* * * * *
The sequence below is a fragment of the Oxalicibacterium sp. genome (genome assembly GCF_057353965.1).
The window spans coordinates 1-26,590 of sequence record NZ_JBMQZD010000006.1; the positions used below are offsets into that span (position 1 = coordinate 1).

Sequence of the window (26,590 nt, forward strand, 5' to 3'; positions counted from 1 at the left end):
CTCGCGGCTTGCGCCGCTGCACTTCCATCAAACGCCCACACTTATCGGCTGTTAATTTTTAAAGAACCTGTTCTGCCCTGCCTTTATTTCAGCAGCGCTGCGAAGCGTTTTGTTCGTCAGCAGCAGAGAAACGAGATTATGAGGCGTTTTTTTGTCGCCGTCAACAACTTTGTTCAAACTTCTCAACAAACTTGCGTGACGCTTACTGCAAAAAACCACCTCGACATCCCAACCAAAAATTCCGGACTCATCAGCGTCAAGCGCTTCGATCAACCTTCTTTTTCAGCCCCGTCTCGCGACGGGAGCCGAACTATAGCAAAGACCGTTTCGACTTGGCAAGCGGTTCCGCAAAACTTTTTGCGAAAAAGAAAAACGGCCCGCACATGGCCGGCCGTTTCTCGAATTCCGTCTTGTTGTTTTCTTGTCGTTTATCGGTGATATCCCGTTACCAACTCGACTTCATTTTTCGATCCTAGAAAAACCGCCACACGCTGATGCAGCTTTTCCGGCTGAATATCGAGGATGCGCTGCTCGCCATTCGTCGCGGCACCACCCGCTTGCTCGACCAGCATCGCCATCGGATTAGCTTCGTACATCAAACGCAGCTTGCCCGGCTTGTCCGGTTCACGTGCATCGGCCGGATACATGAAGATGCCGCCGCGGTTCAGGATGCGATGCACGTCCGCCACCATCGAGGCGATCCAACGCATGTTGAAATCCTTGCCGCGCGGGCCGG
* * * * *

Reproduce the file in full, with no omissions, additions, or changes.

The sequence below is a fragment of the Oxalicibacterium sp. genome (genome assembly GCF_057353965.1).
The window spans coordinates 1-26,590 of sequence record NZ_JBMQZD010000006.1; the positions used below are offsets into that span (position 1 = coordinate 1).

Sequence of the window (26,590 nt, forward strand, 5' to 3'; positions counted from 1 at the left end):
CTCGCGGCTTGCGCCGCTGCACTTCCATCAAACGCCCACACTTATCGGCTGTTAATTTTTAAAGAACCTGTTCTGCCCTGCCTTTATTTCAGCAGCGCTGCGAAGCGTTTTGTTCGTCAGCAGCAGAGAAACGAGATTATGAGGCGTTTTTTTGTCGCCGTCAACAACTTTGTTCAAACTTCTCAACAAACTTGCGTGACGCTTACTGCAAAAAACCACCTCGACATCCCAACCAAAAATTCCGGACTCATCAGCGTCAAGCGCTTCGATCAACCTTCTTTTTCAGCCCCGTCTCGCGACGGGAGCCGAACTATAGCAAAGACCGTTTCGACTTGGCAAGCGGTTCCGCAAAACTTTTTGCGAAAAAGAAAAACGGCCCGCACATGGCCGGCCGTTTCTCGAATTCCGTCTTGTTGTTTTCTTGTCGTTTATCGGTGATATCCCGTTACCAACTCGACTTCATTTTTCGATCCTAGAAAAACCGCCACACGCTGATGCAGCTTTTCCGGCTGAATATCGAGGATGCGCTGCTCGCCATTCGTCGCGGCACCACCCGCTTGCTCGACCAGCATCGCCATCGGATTAGCTTCGTACATCAAACGCAGCTTGCCCGGCTTGTCCGGTTCACGTGCATCGGCCGGATACATGAAGATGCCGCCGCGGTTCAGGATGCGATGCACGTCCGCCACCATCGAGGCGATCCAACGCATGTTGAAATCCTTGCCGCGCGGGCCGG